Abstract

Abstract 3154

Multiple genetic hits are detected in patients with acute myeloid leukemia (AML). To investigate this further, we developed a tetracycline inducible mouse model of AML, where the initial transforming event, overexpression of HOXA10, can be eliminated. Continuous overexpression of HOXA10 is required to generate AML in primary recipient mice, but is not essential for maintenance of the leukemia. Transplantation of AML to secondary recipients showed that in established leukemias, ∼80% of the leukemia-initiating cells (LICs) in bone marrow stopped proliferating upon withdrawal of HOXA10 overexpression. However, the population of LICs in primary recipients is heterogeneous since ∼20% of the LICs induce leukemia in secondary recipients despite elimination of HOXA10 induced overexpression (HOXA10OFF).

Since the withdrawal of the initial transforming event can be made upon demand, we have been able to ask what co-operating events are essential to maintain growth of leukemic cells as overexpression of HOXA10 is removed. Intrinsic genetic activation of several proto-oncogenes was observed in leukemic cells resistant to inactivation of the initial transformation event. We have identified a frequent increase in the activation of the proto-oncogenes JUN, FOS and EGR1 in relapsed leukemia where overexpression of HOXA10 has been withdrawn (HOXA10OFF versus HOXA10ON conditions).

In order to further investigate if another possible mechanism is involved in leukemia, upon withdrawal of the primary oncogenic event, we performed proteomic analysis using mass spectrometry. Interestingly, we observed that upon removal of the primary event, leukemia that continued to grow produced high levels of several proteins involved in cell-cell and cell-matrix interactions. Among these proteins, CD44 is expressed on the cell surface and participates in cell transmigration and is an important target, since this surface glycoprotein mediates cell adhesion, migration and homing of hematopoietic cancer cells.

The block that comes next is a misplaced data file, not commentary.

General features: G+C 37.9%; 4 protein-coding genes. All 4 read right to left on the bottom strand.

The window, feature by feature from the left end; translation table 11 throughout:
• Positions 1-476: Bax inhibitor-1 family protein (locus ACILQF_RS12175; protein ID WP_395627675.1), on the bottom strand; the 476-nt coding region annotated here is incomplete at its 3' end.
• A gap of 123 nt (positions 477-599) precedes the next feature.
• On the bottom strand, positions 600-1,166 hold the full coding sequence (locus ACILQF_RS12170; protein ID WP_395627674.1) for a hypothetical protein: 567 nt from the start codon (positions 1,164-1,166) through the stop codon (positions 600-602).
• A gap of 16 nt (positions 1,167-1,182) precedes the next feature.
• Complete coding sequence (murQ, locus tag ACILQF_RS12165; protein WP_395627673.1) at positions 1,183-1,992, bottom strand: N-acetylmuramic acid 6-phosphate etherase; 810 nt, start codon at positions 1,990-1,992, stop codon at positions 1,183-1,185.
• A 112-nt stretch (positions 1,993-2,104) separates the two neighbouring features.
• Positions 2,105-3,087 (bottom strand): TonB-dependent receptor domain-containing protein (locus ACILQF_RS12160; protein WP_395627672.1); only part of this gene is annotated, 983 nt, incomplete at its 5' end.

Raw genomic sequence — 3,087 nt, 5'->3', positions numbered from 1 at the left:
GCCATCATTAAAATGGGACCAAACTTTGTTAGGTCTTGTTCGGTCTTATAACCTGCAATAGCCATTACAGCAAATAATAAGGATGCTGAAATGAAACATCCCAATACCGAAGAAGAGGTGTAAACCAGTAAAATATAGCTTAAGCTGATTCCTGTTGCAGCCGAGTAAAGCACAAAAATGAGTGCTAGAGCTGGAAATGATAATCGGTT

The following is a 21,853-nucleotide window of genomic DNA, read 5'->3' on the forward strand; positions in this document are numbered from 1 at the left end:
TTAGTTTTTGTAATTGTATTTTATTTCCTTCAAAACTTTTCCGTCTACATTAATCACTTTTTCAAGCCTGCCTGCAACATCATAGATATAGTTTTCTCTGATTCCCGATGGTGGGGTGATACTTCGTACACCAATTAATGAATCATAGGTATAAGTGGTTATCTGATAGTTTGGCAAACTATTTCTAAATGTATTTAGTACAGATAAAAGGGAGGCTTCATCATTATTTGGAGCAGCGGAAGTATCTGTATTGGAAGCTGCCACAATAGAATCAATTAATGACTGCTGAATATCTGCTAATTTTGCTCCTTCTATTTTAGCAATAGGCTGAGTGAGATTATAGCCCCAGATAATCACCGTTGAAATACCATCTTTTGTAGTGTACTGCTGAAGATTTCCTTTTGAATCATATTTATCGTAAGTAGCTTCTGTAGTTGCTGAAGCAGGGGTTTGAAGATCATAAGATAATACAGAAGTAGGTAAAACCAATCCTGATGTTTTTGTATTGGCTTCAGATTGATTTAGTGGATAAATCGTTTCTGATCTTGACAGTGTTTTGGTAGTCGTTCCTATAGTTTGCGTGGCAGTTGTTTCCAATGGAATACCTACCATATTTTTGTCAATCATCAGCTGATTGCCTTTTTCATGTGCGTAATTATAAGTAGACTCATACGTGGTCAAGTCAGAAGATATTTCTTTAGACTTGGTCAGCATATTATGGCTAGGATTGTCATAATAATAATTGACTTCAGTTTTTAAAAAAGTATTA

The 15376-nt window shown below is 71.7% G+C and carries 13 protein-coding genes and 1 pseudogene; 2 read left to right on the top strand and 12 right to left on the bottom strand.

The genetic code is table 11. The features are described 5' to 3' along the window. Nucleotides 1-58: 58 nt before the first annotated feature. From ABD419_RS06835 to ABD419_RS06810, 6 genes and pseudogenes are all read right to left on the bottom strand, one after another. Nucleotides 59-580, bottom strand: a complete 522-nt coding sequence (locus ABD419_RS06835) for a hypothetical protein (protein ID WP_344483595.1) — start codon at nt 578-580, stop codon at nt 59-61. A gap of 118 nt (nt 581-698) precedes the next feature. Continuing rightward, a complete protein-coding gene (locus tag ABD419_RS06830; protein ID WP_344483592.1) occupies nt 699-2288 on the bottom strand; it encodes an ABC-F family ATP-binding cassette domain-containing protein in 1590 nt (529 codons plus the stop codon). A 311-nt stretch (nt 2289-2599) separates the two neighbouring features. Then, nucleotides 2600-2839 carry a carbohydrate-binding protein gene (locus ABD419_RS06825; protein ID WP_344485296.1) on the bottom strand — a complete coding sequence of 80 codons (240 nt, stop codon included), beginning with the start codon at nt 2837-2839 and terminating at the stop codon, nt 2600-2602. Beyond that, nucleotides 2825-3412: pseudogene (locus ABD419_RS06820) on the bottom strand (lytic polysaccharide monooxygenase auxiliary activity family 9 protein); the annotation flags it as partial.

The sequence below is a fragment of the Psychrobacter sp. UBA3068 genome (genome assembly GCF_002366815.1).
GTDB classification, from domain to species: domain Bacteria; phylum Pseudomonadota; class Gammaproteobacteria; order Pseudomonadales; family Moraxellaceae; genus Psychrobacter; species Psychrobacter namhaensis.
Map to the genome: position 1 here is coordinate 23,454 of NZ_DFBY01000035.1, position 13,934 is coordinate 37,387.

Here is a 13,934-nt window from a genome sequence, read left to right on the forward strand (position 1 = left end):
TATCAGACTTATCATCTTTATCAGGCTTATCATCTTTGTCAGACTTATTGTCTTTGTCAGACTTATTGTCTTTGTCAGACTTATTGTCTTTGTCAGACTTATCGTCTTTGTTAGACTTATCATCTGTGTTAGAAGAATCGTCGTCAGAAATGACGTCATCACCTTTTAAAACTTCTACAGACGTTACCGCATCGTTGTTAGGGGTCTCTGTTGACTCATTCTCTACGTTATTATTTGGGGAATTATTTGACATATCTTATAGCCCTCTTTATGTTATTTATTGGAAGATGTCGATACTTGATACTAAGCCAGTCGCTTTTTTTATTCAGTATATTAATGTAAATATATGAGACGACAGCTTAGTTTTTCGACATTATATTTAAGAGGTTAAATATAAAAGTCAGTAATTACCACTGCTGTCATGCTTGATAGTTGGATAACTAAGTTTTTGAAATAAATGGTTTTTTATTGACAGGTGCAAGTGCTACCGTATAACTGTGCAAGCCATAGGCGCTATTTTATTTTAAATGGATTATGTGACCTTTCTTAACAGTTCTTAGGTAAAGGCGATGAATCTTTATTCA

To determine whether an increase in CD44 is a key mechanism by which LICs are resistant, we performed a functional test by FACS sorting leukemic cells generated in primary donors and transplanted 20,000 cells expressing different levels of the CD44 surface marker (CD44low, CD44medium and CD44high) in the tail vein of lethally irradiated secondary recipient mice fed doxycycline or ciproxine. When we monitored mice for occurrence of leukemia, outgrowth of leukemic cells was not dependant on the CD44 protein level on the HOXA10ON (doxycycline) condition. Consistent with this, onset of leukemia was not delayed for mice transplanted with CD44low leukemic cells. When mice were fed with ciproxine to turn off HOXA10 overexpression, all mice injected with CD44high leukemic cells developed leukemia, whereas all mice injected with CD44low leukemic cells remained healthy. In conclusion, we confirmed that withdrawal of the initial HOXA10 oncogene promotes the outgrowth of LICs expressing high levels of CD44.

This study suggests that extrinsic niche-dependent factors are also involved in the host-dependent outgrowth of leukemias after withdrawal of HOXA10 overexpression event that initiates the leukemia. Here we demonstrate the highly aggressive nature of LICs expressing high levels of CD44 and conversely, show the impaired outgrowth of LICs expressing low levels of this surface marker.

In conclusion, our murine model of inducible HOXA10 expression recapitulates many of the features of human AML and is helpful to analyse the “oncogene addiction” and unravel the basic mechanisms involved in initiation and maintenance of leukemia, and to study whether adhesion molecules expressed on the surface of leukemic cells are important factors for leukemic relapse in the microenvironmental niches of the bone marrow. Our findings support the notion that cell intrinsic genetic events are not the only factors causing leukemic relapse, but suggest that host-dependant extrinsic factors in the bone marrow niche may also play a fundamental role in the mechanism mediating leukemic relapse.

Disclosures:

No relevant conflicts of interest to declare.

Author notes

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Asterisk with author names denotes non-ASH members.